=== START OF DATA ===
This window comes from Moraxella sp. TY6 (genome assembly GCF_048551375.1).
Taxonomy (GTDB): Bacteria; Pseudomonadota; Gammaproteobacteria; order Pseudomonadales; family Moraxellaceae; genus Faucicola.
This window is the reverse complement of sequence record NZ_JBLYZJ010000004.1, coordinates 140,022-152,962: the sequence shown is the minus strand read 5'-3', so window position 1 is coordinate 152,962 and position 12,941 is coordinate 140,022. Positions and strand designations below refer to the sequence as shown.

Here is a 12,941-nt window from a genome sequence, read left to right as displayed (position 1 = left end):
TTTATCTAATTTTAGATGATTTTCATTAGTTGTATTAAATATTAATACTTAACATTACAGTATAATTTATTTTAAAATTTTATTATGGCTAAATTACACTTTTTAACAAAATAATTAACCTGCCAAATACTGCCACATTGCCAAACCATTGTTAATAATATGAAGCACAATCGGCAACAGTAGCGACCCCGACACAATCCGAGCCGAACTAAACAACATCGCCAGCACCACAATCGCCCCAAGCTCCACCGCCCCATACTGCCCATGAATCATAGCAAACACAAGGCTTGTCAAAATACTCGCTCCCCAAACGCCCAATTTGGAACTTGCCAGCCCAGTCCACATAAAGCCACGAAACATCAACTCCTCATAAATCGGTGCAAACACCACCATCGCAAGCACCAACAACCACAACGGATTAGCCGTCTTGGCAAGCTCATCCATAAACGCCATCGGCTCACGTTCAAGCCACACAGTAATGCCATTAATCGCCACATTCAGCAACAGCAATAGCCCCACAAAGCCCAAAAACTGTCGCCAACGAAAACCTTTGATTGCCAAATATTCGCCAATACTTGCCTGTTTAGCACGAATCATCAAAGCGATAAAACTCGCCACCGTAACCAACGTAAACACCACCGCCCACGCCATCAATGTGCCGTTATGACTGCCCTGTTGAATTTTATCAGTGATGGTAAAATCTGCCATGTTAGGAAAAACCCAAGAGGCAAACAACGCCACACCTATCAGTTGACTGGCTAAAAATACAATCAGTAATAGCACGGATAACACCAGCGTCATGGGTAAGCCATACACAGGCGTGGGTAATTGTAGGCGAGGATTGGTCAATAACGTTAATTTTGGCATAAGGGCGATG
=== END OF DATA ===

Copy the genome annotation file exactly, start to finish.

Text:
This window comes from Moraxella sp. TY6 (genome assembly GCF_048551375.1).
Taxonomy (GTDB): Bacteria; Pseudomonadota; Gammaproteobacteria; order Pseudomonadales; family Moraxellaceae; genus Faucicola.
This window is the reverse complement of sequence record NZ_JBLYZJ010000004.1, coordinates 140,022-152,962: the sequence shown is the minus strand read 5'-3', so window position 1 is coordinate 152,962 and position 12,941 is coordinate 140,022. Positions and strand designations below refer to the sequence as shown.

Here is a 12,941-nt window from a genome sequence, read left to right as displayed (position 1 = left end):
TTTATCTAATTTTAGATGATTTTCATTAGTTGTATTAAATATTAATACTTAACATTACAGTATAATTTATTTTAAAATTTTATTATGGCTAAATTACACTTTTTAACAAAATAATTAACCTGCCAAATACTGCCACATTGCCAAACCATTGTTAATAATATGAAGCACAATCGGCAACAGTAGCGACCCCGACACAATCCGAGCCGAACTAAACAACATCGCCAGCACCACAATCGCCCCAAGCTCCACCGCCCCATACTGCCCATGAATCATAGCAAACACAAGGCTTGTCAAAATACTCGCTCCCCAAACGCCCAATTTGGAACTTGCCAGCCCAGTCCACATAAAGCCACGAAACATCAACTCCTCATAAATCGGTGCAAACACCACCATCGCAAGCACCAACAACCACAACGGATTAGCCGTCTTGGCAAGCTCATCCATAAACGCCATCGGCTCACGTTCAAGCCACACAGTAATGCCATTAATCGCCACATTCAGCAACAGCAATAGCCCCACAAAGCCCAAAAACTGTCGCCAACGAAAACCTTTGATTGCCAAATATTCGCCAATACTTGCCTGTTTAGCACGAATCATCAAAGCGATAAAACTCGCCACCGTAACCAACGTAAACACCACCGCCCACGCCATCAATGTGCCGTTATGACTGCCCTGTTGAATTTTATCAGTGATGGTAAAATCTGCCATGTTAGGAAAAACCCAAGAGGCAAACAACGCCACACCTATCAGTTGACTGGCTAAAAATACAATCAGTAATAGCACGGATAACACCAGCGTCATGGGTAAGCCATACACAGGCGTGGGTAATTGTAGGCGAGGATTGGTCAATAACGTTAATTTTGGCATAAGGGCGATG